"Broder may be talking about things like sexts, Botox, and crushes, but these things are considered alongside contemplations about mortality, identity, and the difficulty of finding substance in a world where sometimes it’s so much easier to exist behind a screen."
–The Fader

"…So Sad Today is uplifting and dispiriting in seemingly equal measure. It’s a book that’s incredibly human in the way it allows for deep self-reflection alongside Broder, which speaks not only to her powerful writing but also the internet’s magical ability to foster connections."
–A.V. Club

"...delightful...Broder embarks on an earnest, sophisticated inquiry into the roots and expressions of her own sadness...deeply confessional writing brings disarming humor and self-scrutiny...Broder's central insight is clear: it is ok to be sad, and our problems can't be reduced to a single diagnosis. "
–Publishers Weekly

"Broder is probably the Internet’s most powerful merchant of feelings…"

"Vividly rendered and outspokenly delivered essays…Sordid, compulsively readable entries that lay bare a troubled soul painstakingly on the mend."
–Kirkus Reviews



"Broder manages to conjure a psychic realm best described as one part twisted funhouse and two parts Catholic school, heavy on libido and with a dash of magick. This gritty, cherry soda–black book...is bizarrely sexy in its monstrousness."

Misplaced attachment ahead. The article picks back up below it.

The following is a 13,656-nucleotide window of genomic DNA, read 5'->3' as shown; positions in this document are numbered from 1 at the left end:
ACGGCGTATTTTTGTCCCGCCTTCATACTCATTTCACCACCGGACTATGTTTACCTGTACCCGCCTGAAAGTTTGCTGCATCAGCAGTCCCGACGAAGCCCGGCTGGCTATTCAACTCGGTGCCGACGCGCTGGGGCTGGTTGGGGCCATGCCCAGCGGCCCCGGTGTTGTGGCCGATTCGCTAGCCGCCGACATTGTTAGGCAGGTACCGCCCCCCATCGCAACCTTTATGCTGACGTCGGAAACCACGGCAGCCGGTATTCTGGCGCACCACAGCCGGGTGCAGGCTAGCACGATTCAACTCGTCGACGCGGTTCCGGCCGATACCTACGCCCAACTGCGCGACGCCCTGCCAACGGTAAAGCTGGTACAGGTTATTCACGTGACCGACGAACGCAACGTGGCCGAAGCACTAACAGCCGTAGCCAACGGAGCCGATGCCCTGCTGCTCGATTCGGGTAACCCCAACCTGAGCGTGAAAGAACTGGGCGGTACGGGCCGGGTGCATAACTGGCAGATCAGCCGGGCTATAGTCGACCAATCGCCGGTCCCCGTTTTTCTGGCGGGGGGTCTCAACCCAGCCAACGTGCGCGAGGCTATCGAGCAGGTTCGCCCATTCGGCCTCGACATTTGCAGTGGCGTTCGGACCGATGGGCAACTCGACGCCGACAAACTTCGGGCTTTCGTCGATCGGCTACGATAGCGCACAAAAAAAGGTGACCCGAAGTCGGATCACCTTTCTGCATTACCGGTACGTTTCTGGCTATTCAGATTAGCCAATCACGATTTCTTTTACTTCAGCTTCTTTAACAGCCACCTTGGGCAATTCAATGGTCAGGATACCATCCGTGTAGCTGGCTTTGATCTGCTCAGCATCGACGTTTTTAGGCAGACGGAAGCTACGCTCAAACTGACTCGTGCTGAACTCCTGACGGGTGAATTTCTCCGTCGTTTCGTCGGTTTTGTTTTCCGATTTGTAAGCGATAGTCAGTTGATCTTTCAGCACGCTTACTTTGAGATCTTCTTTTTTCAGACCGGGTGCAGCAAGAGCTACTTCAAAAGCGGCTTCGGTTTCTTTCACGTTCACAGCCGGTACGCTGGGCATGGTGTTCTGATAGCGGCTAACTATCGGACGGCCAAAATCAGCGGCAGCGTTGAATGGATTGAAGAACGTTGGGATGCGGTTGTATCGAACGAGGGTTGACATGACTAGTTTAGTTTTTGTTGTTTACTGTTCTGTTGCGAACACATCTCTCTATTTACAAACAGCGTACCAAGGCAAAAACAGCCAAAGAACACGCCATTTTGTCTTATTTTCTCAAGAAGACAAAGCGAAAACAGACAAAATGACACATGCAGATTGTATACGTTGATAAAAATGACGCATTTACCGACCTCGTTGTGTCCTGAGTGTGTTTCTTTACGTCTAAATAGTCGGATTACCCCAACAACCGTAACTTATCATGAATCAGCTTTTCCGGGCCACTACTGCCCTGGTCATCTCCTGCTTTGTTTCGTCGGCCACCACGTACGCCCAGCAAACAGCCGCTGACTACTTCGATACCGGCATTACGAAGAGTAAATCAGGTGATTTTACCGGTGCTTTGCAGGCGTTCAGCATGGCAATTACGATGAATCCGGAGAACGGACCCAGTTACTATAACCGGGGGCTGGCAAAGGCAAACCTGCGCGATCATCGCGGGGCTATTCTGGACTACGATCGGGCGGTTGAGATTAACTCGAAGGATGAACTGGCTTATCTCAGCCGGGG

–Publishers Weekly

"I don’t know what a book is if not a latch to elsewhere, and Scarecrone has pressed its skull against the hidden door. It is neither drunk nor ecstatic to be here—it is a state unto itself."

"Lushly dark and infused with references to black magic, Broder's work often feels less like a book and more like a mystical text."

Meat Heart


"Out to 'crucify boredom,' her poems show us how any relationship with the divine is no less at risk of engendering grotesque lust...What makes Broder such a pleasure on the page is her insistence that these dramas play out on a workaday stage infused with surreal Pop and imaginative muscle..."
–Publishers Weekly

"With a title recalling Yeats...Broder risks the divine in her second book...shrewd, funny, twisted, sad poems..."
–The Chicago Tribune

"Meat Heart...is unbelievable and overwhelming for its imaginative power alone, but if you listen past the weird you can hear all sorts of things: sadness, seriousness, life, death, and a whole lot of laughter....Broder is a tremendous talent"

"...Meat Heart embodies that strain of sustenance, that sort of psychosomatic excitement most valiant art more or less tries to pull off…Her poems don’t bore or bear down. They beam oracle energy. They pump a music of visions for the life-lusty death dance."

Melissa Broder's Book Cover


“This debut from Broder is as funny and hip as it is disturbing… a bright and unusual debut.”
–Publishers Weekly

"…obsessive, energetic and pop-culture-infused poetry…"
–Time Out New York

"Broder’s insight and honesty will make your brain light up and your hair stand on end.”
–The San Francisco Examiner

"Broder’s verse is acrobatic and whip-smart… its own creature."